The date for a special election on a new middle-high school is being pushed back.
At a meeting Monday night in Town Hall, the Town Council unanimously agreed to move the town wide vote on the $190 million proposal from May 2 until the fall — likely Nov. 7.
Local leaders said the shift was needed to make sure voters had the best, most accurate information before going to the polls. The Nov. 7 date is also one of two in play for a special election to fill the soon to be vacated seat of U.S. Rep. David Cicilline.
By combining elections, local leaders said Middletown would save money and time by not having two special elections — and likely generate a higher voter turnout. They said the move also reduced the possibility of fatigue for the myriad of volunteers who staff every election.
“Several things have occurred — one is the Cicilline election coming up, that’s not the main reason — but we could have one election instead of two elections,” council President Paul M. Rodrigues said. “We feel it will give us more time once the General Assembly decides what percentage (reimbursement) we’re going to get. Then, we can come out with the real concrete numbers.”
By having more time to gather the facts, Rodrigues said everyone stood to benefit and the likelihood was better that everyone had the best data to make a good choice for the community. It would also avoid the loss of a school day for learning, he added.
From his perspective, Rodrigues said the one drawback was the amount of money the town could be into the planning and design aspects of the project without a guarantee if it was approved by voters.
Town officials said if the bond vote went forward in May, the town would be on the hook for about $1 million in design and architectural fees. However, with the early November special election date now on the table, that amount could ballon to $2.5 million. However, if the school bond was approved at the special election, the town could be reimbursed for that money. If the bond fails, Middletown taxpayers would be responsible for picking up that tab.
“At the end of the day, this gives us more time,” Rodrigues said. “It gives us more time to give you more concrete answers. We feel that’s the right thing to do.”
Vice President Thomas Welch said he supported the move for all the above reasons — and the fact there should be better turnout in November.
“If we wait until the fall election, there’s traditionally a better turnout, so more voters get to weigh in,” Welch said. “It is only six weeks away if we kept this (May 2) timeline, which is really tight.”
In November 2022, Newport shot down plans to regionalize schools by less than 400 votes despite overwhelming popular support for the concept in Middletown. Since then, Middletown leaders have moved quickly to capitalize on demands from voters for new schools and to remake the educational system into a 21st century powerhouse.
The May 2 special election date was originally selected about a month ago. The main driver for the aggressive timeline was looming state reimbursement deadlines at the end of 2023.
While Town Administrator Shawn J. Brown said he believed the town would have secured passage of the $190 million bond in early May, the decision to delay the special election was best.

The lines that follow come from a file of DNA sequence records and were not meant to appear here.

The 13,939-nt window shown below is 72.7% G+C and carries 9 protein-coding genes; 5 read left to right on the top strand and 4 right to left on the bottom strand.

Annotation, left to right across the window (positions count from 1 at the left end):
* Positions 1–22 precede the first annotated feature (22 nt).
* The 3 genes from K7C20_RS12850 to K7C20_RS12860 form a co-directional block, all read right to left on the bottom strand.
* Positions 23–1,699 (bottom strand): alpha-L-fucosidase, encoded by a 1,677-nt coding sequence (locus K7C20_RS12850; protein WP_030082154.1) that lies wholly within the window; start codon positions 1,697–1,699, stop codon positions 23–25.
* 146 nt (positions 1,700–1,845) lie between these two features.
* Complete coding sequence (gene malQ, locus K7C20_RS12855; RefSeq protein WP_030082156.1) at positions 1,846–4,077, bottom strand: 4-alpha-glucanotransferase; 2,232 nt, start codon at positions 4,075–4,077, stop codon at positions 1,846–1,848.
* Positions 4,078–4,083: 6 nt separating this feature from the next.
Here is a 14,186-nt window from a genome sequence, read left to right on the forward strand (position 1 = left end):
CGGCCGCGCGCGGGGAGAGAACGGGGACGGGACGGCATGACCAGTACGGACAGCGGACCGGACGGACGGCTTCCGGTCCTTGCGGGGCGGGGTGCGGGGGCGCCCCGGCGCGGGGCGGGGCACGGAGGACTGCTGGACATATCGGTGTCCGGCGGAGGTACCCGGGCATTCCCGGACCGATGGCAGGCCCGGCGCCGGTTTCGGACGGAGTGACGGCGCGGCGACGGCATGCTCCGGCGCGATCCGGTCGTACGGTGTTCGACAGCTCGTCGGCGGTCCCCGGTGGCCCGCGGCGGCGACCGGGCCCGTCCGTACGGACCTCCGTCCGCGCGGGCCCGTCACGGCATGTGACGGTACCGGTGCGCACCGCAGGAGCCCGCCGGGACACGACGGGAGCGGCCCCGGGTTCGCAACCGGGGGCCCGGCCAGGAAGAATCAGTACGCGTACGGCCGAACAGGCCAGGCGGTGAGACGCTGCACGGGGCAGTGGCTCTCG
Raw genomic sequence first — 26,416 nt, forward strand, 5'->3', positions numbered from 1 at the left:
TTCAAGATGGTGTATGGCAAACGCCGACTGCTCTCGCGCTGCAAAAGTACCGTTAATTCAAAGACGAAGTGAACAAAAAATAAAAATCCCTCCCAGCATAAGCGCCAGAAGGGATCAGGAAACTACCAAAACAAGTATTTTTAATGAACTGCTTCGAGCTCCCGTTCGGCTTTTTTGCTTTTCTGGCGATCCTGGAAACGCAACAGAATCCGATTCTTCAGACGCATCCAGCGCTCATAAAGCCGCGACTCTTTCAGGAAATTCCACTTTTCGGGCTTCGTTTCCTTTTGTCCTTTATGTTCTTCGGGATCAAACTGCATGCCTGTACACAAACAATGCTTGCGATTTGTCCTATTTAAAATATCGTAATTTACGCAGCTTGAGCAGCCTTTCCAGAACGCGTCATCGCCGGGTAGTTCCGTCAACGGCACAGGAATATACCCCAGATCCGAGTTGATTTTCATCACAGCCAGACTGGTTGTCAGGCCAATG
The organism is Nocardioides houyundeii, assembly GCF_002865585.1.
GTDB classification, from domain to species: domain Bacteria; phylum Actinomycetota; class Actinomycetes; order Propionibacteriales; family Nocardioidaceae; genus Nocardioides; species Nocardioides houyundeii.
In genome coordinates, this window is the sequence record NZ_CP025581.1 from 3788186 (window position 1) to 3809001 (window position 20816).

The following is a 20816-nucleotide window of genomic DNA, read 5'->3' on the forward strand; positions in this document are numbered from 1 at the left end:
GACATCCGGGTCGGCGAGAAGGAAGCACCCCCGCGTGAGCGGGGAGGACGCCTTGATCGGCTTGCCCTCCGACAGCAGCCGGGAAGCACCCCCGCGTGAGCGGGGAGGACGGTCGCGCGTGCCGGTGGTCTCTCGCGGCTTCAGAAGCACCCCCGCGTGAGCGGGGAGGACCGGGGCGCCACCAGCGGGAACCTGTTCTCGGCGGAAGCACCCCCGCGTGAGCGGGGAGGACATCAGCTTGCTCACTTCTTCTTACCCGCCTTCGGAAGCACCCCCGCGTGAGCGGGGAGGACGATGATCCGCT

“There are still a number of variables out there right now, one being how much our taxpayers will have to pay for a new state-of-the-art school,” Brown said. “We have several pieces of legislation before the General Assembly right now to increase our reimbursements and we’ll know the status of those bills definitively by Nov. 7.”
At the same time, Brown said he and other staff and volunteers would continue to work hard to make sure the process around the new school project was as open and transparent as possible.
“It’s important that our residents know exactly what they’re voting on and there are a few too many moving pieces right now,” Brown said. “Our efforts continue with no disruption to the work cycle and we will meet all of (the state Department of Education’s) deadlines.”
In November 2021, an independent architectural firm reported $190 million in upgrades were needed to the district’s four existing schools before a ceiling or wall were opened. That included asbestos abatement, air quality improvements, security upgrades and other problems identified in their lengthy report. To review that document, visit https://mdl.town/Report online.
During tours of the schools, education officials, architects and others have said the situation with the school buildings hasn’t improved since. Just recently, a water pipe at Gaudet Middle School let go, causing extensive damage to the building and forcing students to have a distance learning day from home.
To help come up with the best plan possible, the School Building Committee hired Collier International as project managers, with the DBVW and HMFH architectural firms providing assistance. Educational planning expert Manuel Cordero was also brought in to help design the new building.
According to the current proposal, the new middle-high school would combine two schools into one on property north of Gaudet Middle School.
The way the 231,000-square-foot building was laid out, grades 6-8 and 9-12 would be completely separate and not occupy any of the same spaces at the same time. For economy, they would both access places like the cafeteria, auditorium and gyms and athletic fields, but at different times of the day.
Fourth and fifth grade students now housed in the Gaudet Learning Academy would be relocated into the existing Valley Road high school building, which would be transformed into a pre-kindergarten through fifth grade early learning center.
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